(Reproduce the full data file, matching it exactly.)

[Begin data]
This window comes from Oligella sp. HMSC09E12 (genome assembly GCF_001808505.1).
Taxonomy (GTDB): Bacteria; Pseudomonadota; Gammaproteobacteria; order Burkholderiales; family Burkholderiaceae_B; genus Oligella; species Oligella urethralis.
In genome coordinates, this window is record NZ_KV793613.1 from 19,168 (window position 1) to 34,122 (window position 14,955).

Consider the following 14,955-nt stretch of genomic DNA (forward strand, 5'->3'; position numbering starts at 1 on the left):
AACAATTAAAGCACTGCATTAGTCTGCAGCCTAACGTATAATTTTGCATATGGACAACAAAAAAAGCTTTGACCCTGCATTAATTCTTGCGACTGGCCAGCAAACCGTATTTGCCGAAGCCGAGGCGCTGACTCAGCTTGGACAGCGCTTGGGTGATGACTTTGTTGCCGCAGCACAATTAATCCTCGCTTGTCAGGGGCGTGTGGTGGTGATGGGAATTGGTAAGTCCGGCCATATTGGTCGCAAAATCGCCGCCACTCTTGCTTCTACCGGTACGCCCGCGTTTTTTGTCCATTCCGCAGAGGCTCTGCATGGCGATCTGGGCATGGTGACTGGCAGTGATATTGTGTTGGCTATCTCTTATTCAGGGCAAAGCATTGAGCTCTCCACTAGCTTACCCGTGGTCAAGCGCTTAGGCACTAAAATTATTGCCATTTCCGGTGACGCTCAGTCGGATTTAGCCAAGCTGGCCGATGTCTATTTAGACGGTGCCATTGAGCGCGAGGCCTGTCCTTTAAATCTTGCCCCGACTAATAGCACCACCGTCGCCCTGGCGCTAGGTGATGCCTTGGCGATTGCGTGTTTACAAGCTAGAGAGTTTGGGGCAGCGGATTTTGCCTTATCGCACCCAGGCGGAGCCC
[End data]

This window comes from Oligella sp. HMSC09E12 (genome assembly GCF_001808505.1).
Taxonomy (GTDB): Bacteria; Pseudomonadota; Gammaproteobacteria; order Burkholderiales; family Burkholderiaceae_B; genus Oligella; species Oligella urethralis.
In genome coordinates, this window is record NZ_KV793613.1 from 19,168 (window position 1) to 34,122 (window position 14,955).

Consider the following 14,955-nt stretch of genomic DNA (forward strand, 5'->3'; position numbering starts at 1 on the left):
AACAATTAAAGCACTGCATTAGTCTGCAGCCTAACGTATAATTTTGCATATGGACAACAAAAAAAGCTTTGACCCTGCATTAATTCTTGCGACTGGCCAGCAAACCGTATTTGCCGAAGCCGAGGCGCTGACTCAGCTTGGACAGCGCTTGGGTGATGACTTTGTTGCCGCAGCACAATTAATCCTCGCTTGTCAGGGGCGTGTGGTGGTGATGGGAATTGGTAAGTCCGGCCATATTGGTCGCAAAATCGCCGCCACTCTTGCTTCTACCGGTACGCCCGCGTTTTTTGTCCATTCCGCAGAGGCTCTGCATGGCGATCTGGGCATGGTGACTGGCAGTGATATTGTGTTGGCTATCTCTTATTCAGGGCAAAGCATTGAGCTCTCCACTAGCTTACCCGTGGTCAAGCGCTTAGGCACTAAAATTATTGCCATTTCCGGTGACGCTCAGTCGGATTTAGCCAAGCTGGCCGATGTCTATTTAGACGGTGCCATTGAGCGCGAGGCCTGTCCTTTAAATCTTGCCCCGACTAATAGCACCACCGTCGCCCTGGCGCTAGGTGATGCCTTGGCGATTGCGTGTTTACAAGCTAGAGAGTTTGGGGCAGCGGATTTTGCCTTATCGCACCCAGGCGGAGCCC